I could also use this for culture discussions in class when I'm working with another group of students.

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  41. I love this tool!

    In my classroom, I have started to do peer critiques of video productions. For the past 2 assignments, I have created a form and students have dropped the forms in an Angel dropbox. I have then created a portfolio for each group to read.

    With this tool, each student could watch the video and give real time feedback that we could then discuss together. Is there any way to make comments anonymous?

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  42. I could really see this being useful in the planning stages of group projects, allowing students to work together without being in the same room

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  43. I really like this program. I especially like how you can draw on the slide while you are talking. It would be very useful for students and teachers. I have used powerpoint where you record narative to go along with the slide but this works much better and is more interactive.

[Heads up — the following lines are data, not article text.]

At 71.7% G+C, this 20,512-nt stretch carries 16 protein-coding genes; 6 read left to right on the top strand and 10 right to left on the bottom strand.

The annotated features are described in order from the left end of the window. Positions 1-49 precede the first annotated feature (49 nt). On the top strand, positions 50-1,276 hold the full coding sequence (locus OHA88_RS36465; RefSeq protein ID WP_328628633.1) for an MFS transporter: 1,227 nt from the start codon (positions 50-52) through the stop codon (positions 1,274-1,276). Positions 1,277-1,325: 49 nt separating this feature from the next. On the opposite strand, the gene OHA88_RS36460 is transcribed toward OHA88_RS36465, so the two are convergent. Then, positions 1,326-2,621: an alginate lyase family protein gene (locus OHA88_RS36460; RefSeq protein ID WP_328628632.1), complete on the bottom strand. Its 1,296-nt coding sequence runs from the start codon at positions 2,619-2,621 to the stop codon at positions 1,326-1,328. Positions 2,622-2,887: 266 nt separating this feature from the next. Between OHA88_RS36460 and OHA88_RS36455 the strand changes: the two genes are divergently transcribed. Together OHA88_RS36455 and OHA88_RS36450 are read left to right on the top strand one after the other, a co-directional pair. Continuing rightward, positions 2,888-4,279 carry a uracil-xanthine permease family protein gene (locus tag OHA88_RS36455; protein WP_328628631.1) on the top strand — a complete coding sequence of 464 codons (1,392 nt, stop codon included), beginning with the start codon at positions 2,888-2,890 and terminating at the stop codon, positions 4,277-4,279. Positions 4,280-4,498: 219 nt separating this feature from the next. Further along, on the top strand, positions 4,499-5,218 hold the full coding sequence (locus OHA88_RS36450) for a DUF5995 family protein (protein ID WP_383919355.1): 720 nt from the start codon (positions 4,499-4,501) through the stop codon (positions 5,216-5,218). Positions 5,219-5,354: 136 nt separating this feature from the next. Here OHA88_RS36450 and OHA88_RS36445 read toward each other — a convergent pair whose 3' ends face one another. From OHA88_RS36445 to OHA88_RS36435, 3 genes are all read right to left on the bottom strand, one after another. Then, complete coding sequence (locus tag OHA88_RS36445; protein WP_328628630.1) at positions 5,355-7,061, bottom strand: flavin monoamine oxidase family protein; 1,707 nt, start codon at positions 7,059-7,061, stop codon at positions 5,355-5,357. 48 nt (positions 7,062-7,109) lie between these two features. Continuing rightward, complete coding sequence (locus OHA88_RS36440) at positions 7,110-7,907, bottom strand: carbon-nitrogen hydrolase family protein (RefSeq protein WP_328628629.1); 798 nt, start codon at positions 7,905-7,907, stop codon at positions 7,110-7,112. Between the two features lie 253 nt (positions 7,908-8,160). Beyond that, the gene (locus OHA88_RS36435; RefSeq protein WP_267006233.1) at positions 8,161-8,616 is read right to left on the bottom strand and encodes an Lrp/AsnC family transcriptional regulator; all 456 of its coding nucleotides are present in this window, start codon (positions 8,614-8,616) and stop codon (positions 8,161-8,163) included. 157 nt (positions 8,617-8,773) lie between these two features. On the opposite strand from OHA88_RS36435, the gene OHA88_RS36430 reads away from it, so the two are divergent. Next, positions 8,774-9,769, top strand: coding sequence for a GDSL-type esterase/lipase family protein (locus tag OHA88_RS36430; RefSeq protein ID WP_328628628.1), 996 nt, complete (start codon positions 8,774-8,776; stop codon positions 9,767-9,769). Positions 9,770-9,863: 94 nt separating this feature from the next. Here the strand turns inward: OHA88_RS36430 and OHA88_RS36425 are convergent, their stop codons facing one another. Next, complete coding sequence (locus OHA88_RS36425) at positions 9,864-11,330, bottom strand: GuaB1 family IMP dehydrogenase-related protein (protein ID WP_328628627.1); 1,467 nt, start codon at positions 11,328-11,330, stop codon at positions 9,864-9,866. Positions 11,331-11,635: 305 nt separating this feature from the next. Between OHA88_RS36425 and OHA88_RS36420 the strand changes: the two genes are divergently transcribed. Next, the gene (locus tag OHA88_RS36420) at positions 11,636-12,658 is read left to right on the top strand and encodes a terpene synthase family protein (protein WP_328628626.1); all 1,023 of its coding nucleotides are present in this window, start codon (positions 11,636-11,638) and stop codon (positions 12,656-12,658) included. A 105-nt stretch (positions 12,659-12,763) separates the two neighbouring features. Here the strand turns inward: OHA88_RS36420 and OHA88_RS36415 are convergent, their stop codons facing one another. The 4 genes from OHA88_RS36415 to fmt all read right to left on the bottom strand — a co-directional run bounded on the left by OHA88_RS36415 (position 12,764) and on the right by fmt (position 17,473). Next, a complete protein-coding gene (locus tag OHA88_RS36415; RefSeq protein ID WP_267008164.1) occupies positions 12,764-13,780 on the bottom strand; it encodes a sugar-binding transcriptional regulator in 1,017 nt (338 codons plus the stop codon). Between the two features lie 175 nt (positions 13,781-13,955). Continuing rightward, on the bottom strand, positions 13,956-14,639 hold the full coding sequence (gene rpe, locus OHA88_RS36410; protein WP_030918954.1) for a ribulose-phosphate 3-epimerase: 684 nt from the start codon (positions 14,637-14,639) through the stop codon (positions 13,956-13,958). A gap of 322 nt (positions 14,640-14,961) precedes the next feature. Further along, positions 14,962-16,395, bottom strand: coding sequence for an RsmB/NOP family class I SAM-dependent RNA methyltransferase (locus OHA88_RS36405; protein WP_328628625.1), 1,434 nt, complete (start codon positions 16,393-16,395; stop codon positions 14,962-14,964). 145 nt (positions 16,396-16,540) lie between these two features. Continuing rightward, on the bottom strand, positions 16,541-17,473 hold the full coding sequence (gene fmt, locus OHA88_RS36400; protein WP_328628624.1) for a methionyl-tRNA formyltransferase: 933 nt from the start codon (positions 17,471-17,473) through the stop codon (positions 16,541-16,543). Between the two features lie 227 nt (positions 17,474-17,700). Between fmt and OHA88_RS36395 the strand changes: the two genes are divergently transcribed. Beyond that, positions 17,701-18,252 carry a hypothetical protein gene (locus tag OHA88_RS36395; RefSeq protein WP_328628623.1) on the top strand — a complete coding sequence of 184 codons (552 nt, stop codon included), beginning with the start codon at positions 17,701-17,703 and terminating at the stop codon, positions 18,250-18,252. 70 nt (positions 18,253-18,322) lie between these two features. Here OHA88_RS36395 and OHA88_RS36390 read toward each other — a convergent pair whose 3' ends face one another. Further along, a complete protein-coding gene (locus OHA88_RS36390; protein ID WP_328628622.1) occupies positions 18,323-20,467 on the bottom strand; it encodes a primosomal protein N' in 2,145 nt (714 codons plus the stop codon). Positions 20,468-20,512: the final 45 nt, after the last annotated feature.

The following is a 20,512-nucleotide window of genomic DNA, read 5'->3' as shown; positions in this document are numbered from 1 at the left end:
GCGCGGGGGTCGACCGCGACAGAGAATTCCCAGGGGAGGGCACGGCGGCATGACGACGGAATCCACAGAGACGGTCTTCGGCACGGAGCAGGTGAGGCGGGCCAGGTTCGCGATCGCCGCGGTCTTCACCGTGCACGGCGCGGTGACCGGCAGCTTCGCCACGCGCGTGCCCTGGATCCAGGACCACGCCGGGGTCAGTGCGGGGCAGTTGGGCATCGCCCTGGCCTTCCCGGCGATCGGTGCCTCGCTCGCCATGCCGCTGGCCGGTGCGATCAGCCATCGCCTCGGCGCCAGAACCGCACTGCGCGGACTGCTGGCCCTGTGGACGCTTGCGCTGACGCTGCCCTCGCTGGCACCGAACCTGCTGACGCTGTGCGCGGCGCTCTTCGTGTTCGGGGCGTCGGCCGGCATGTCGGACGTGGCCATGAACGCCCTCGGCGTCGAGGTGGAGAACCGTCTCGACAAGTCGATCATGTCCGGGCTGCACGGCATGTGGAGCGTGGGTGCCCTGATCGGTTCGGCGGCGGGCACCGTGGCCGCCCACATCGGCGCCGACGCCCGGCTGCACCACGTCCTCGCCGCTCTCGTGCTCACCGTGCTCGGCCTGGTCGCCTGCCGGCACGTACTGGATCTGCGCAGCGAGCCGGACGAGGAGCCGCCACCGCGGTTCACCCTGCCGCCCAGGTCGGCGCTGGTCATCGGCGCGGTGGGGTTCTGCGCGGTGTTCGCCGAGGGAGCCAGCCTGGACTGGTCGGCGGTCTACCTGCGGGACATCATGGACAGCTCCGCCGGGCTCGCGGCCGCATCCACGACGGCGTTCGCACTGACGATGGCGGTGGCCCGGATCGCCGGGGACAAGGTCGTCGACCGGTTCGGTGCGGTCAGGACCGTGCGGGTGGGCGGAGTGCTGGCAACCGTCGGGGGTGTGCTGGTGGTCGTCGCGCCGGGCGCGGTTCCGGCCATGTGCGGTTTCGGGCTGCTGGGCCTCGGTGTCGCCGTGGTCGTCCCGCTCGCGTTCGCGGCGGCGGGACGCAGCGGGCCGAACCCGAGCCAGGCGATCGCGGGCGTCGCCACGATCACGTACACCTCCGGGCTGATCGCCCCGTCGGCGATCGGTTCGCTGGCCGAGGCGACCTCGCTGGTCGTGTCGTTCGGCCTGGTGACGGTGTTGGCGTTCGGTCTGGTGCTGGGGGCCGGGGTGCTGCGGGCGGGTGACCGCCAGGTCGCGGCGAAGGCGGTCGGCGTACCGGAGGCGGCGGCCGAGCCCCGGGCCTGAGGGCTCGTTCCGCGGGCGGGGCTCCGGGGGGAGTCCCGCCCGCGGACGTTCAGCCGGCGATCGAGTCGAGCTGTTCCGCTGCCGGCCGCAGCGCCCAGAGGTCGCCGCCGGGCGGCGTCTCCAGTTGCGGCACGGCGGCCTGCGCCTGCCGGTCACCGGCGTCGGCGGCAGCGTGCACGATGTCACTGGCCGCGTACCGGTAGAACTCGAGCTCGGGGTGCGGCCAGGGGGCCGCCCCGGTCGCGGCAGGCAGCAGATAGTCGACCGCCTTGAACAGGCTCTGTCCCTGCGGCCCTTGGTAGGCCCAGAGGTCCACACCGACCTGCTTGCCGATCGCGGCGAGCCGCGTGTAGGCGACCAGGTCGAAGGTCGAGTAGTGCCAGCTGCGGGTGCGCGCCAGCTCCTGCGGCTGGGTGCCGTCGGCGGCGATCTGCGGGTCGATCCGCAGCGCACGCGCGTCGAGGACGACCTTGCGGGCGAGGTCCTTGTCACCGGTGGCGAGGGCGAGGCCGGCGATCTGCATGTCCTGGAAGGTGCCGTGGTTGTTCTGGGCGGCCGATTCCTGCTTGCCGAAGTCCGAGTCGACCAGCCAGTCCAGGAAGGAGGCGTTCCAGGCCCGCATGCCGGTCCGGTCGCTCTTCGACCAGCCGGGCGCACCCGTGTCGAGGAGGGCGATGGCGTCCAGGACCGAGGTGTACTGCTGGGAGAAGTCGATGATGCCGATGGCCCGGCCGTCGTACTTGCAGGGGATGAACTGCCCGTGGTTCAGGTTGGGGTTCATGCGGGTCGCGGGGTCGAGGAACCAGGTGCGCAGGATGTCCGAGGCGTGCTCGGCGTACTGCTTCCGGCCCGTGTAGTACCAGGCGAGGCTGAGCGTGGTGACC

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  44. I am super excited about this one. I hope it is as easy as it looks. I think I will first try it for book reviews. On a side note, I love Cathy V's idea of sharing what we are learning in the challenge with her students and getting their feedback...going to steal that idea!

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  45. This is cute. May take some getting used to, but I could see myself using this in the classroom. Since we have recently been working on sound recognition, I would love to see something dealing with the alphabet and pictures to go along with it. I'm sure the kids get tired of worksheets and flashcards! :)

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  46. I thought the voicethread was really neat, but I am not sure how I could use it math. The only idea would be having students explain the process of solving a problem at hand or maybe their beginning approach at solving a given problem. I think this would be really cool to use with literature and creating stories. I probably should be doing what Cathy Voelker is doing and sharing these web tools with my students....they could come up with how to use them in mathematics.